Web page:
Discovering Our Inner Divine Feminine, The Sex and the City Method. Cosmo not Included.

There is much we don’t know, yet sense. Another universe perhaps, an alternate existence. “You are a healer,” she tells me, “Your ultimate goal in life is to embrace your divine feminine, and help others to do the same.” Today was my first reading with Joann, a psychic/medium/astrologer based in Tuscon, AZ. It is not my first reading with a psychic, but my first with her and from the outset, I sensed that this reading is going to be different somehow. We spoke for two hours and there is so much to process, but here is a small taste.

I have heard this term before, “Divine Feminine,” but think of it in a Sex and the City way – drinking Cosmos on a beach with a bunch of girlfriends or in a Hot Yoga Class surrounded by those paintings of Indian women with elephant trunks. Its one of those terms I blow off, roll my eyes at, snicker about. There is an inherent sexual element to this term that my Google search on the term confirms:

The mission of Divine Feminine-Awakened Masculine Institute is to awaken the erotic soul, to realize the integration of masculine and feminine wisdom in our lives through experiential education, sexual healing, and energy practice.

Um. OK. That just screams “Open Marriage” to me. But I judge. I found this quote from Elizabeth Debold in her essay, the Devine Feminine Unveiled in EnlightenNext Magazine (http://www.enlightennext.org/magazine/j39/divine-feminine.asp?page=1) where she writes about Carl Jung and his theory with regards to repressed feminine sexuality. She reminds us that he wrote in the Victorian Age, a time when women were at the height of suppression in almost every facet of their lives, but most dramatically in a sexual way:

Jung said woman “is faced with a tremendous cultural task [that] perhaps . . . will be the dawn of a new era,” because women long “for greater consciousness . . . [to] escape the blind dynamism of nature” in which he saw her caught.

“Dawn of a new era.” “Greater consciousness.” OK, I’m listening.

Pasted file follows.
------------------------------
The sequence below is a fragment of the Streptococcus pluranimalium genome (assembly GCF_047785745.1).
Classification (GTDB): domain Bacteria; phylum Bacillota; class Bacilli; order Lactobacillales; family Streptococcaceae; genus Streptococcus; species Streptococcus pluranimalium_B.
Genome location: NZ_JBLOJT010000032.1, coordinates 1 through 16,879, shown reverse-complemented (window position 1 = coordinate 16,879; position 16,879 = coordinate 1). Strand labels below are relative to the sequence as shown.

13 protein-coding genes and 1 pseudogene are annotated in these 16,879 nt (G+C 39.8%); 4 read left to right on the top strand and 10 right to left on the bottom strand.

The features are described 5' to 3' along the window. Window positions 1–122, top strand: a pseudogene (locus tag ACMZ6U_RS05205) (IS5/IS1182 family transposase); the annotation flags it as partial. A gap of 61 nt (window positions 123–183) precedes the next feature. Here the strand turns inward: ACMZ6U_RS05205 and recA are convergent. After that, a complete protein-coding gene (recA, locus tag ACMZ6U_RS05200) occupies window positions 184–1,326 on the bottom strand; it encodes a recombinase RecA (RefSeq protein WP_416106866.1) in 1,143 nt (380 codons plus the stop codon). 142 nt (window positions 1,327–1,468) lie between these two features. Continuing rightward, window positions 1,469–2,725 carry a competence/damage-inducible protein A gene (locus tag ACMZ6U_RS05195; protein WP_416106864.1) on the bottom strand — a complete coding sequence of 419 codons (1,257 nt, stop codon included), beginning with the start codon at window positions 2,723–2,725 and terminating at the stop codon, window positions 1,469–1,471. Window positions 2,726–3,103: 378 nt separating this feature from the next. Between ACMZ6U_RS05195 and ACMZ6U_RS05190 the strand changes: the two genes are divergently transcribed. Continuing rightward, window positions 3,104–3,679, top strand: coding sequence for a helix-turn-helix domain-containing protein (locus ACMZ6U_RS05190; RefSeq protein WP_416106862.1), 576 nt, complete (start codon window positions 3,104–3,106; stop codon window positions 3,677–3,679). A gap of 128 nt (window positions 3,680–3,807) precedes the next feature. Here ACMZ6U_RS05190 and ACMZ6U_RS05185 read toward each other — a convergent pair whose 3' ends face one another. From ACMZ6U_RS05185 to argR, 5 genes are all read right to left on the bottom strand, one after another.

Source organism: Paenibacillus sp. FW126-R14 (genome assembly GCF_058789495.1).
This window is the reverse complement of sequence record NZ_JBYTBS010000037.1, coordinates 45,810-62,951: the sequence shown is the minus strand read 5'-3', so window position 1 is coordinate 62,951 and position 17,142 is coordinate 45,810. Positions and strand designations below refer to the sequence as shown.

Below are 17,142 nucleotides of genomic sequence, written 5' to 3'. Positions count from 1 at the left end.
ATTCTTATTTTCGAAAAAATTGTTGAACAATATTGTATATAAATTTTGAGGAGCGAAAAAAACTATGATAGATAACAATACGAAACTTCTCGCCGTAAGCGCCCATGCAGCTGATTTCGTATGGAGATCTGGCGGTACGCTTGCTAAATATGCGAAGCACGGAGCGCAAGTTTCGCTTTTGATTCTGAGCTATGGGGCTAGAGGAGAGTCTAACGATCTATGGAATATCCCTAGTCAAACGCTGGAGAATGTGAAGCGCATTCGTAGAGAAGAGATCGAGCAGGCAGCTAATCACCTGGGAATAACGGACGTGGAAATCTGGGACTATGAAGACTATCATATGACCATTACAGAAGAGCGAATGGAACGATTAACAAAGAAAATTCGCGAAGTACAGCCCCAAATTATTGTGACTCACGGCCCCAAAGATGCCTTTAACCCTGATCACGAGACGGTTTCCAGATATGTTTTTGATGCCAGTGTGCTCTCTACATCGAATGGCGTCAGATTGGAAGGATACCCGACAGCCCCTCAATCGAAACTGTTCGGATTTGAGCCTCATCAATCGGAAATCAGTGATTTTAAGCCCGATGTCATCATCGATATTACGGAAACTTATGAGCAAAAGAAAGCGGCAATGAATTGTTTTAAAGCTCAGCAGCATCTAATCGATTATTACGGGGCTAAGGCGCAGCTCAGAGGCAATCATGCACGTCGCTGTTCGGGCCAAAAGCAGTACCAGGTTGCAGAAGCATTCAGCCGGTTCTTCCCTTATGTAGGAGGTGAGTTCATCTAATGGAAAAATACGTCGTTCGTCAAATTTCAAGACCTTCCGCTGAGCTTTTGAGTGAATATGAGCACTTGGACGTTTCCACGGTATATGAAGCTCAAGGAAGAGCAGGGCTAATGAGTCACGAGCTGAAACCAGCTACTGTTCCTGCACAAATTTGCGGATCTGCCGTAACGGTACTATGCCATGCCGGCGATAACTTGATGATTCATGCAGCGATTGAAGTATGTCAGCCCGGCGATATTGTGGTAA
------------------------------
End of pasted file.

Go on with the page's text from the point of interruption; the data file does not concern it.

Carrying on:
Over the last twenty years, however, something deeper has started stirring in women, a motivation to change culture at its roots. The goal is to create a new spiritual and ethical context that would balance and heal our hypermasculine world through honoring the feminine as sacred. This means a variety of things, and different women (or groups of women) have identified the feminine in different ways. There are some who see the Divine Feminine in the unique life-sustaining roles that have emerged from our biological role as mothers. Others speak of a feminine principle that is a force in the human psyche and a fundamental aspect of the manifest world. And still others are engaged in reclaiming or re-creating rituals to celebrate ancient goddesses, to make this feminine divinity more visible and conscious. Common to all (or most) is the sense that the sacred is not to be found in a transcendent realm out there somewhere but that the sacred is immanent to life. Thus these forms of spirituality celebrate the very human endeavor of trying to realize unity with nature and with one another—often celebrating the body, sexuality, and relationship.

On another site I found:

Our planet has a need to reinstate a sense of the “Goddess” within its understanding of the divine; the nurturing principle of the female is needed to help guide our way through the maze of accelerated change which surrounds us.

I know. I sort of glazed over too. What is it about the language around this stuff that is so off-putting? My logical mind screams – “Hoky! New age. Too touchy feely!” But there is a tiny part of me too that hears something familiar in these convoluted words, perhaps because they are repeated often: Unity, Understanding, Nature, Sexuality, Celebration, Change.

“You will be a leader,” Joann said, “teaching people to discover their own divine feminism, their own Deity within.”